Wednesday 2 January 2019 - 09:41

British MPs, lawyers seek access to Saudi prison amid abuse reports

Story Code : 769791
In this March 29, 2014 file photo, a woman drives a car on a highway in Riyadh, Saudi Arabia, as part of a campaign to defy Saudi Arabia
In this March 29, 2014 file photo, a woman drives a car on a highway in Riyadh, Saudi Arabia, as part of a campaign to defy Saudi Arabia's ban on women driving. (By AP)

In a letter to the Saudi ambassador to London, Mohammed bin Nawwaf bin Abdulaziz, on Wednesday, head of the UK Detention Review Panel (DRP) MP Crispin Blunt demanded the facilitation of a visit to Dhahban prison near the city of Jeddah to speak to the activists behind bars there and investigate those reports, Al Jazeera reported.

“We hope to be able to gather direct testimony from the detainees during our visit in Saudi Arabia,” Blunt wrote, adding the group wanted to also “meet and interview officials responsible for and tasked” with detaining the activists.

Several international rights groups, including Amnesty International and Human Rights Watch have voiced concern about the situation of detained Saudi activists, including a number of women, saying the detainees were subjected to sexual harassment, threatened with rape and prevented from accessing lawyers.

“The allegations made and recorded by these human rights advocates are extremely damaging to the credibility of the progressive reforms announced recently by the Saudi Arabian government,” the letter said.

The letter comes as Saudi Arabia is currently dealing with an international crisis following the murder of dissident journalist Jamal Khashoggi at the kingdom’s consulate in Turkey’s largest city of Istanbul on October 2.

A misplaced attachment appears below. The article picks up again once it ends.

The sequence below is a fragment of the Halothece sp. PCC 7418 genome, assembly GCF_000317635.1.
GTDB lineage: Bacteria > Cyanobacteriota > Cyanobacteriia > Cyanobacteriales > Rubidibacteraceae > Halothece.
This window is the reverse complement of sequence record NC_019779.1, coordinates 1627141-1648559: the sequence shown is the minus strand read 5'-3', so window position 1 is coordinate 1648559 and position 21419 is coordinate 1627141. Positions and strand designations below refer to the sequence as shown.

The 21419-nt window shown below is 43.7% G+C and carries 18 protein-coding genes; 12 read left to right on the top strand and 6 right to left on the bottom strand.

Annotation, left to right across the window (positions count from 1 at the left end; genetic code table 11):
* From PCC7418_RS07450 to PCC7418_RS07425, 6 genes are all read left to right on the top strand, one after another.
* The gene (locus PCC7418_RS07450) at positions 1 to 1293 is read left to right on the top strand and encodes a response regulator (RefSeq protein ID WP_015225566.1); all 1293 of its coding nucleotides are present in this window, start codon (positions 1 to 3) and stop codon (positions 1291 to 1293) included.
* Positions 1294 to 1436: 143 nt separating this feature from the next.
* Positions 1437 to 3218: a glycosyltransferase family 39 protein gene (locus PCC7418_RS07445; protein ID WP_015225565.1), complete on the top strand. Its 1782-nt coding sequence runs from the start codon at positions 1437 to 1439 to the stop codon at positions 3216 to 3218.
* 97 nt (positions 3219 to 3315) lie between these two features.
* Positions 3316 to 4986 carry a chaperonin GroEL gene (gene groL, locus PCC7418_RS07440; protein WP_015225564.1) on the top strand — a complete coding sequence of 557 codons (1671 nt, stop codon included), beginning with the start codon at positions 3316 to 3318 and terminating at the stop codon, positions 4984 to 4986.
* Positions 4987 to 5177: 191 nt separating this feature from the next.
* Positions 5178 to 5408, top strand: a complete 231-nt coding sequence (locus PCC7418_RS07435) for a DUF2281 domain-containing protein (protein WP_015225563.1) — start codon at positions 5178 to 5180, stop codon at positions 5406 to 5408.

Khashoggi, a distinguished commentator on Saudi affairs who wrote for The Washington Post’s Global Opinions section, had lived in self-imposed exile in the US since September 2017, when he left Saudi Arabia over fears of the Riyadh regime’s crackdown on critical voices.

The murder sparked international outrage against the Saudi kingdom and its Crown Prince Mohammed bin Salman, who is widely believed to have ordered the killing.

Saudi officials have sought to distance bin Salman from the murder, claiming that Khashoggi was killed in a “rogue operation,” only after initially insisting that he had left the building unharmed.

“The Khashoggi tragedy was obviously a total and utter disaster for Saudi Arabia,” Blunt said.

“It would seem that the people who are responsible for the Khashoggi operation were also responsible for the detention of these Saudi Arabia women’s rights activists at exactly the same time that Saudi Arabian women were getting the right to drive and major steps forward in their own personal freedom,” he said.

The detention review panel said it also wants to collect testimonies from male supporters of the women activists.

The group asked the Saudi envoy to respond by January 9 “in light of the urgency of this matter.”

In recent years, the Al Saud regime has come under intense pressure by rights groups for mistreating women. Since May, Saudi authorities have detained more than a dozen prominent women's rights activists, most of whom campaigned for the right to drive which was granted in June.

Saudi women had also been banned from voting until 2015, when they were finally allowed to vote in local elections.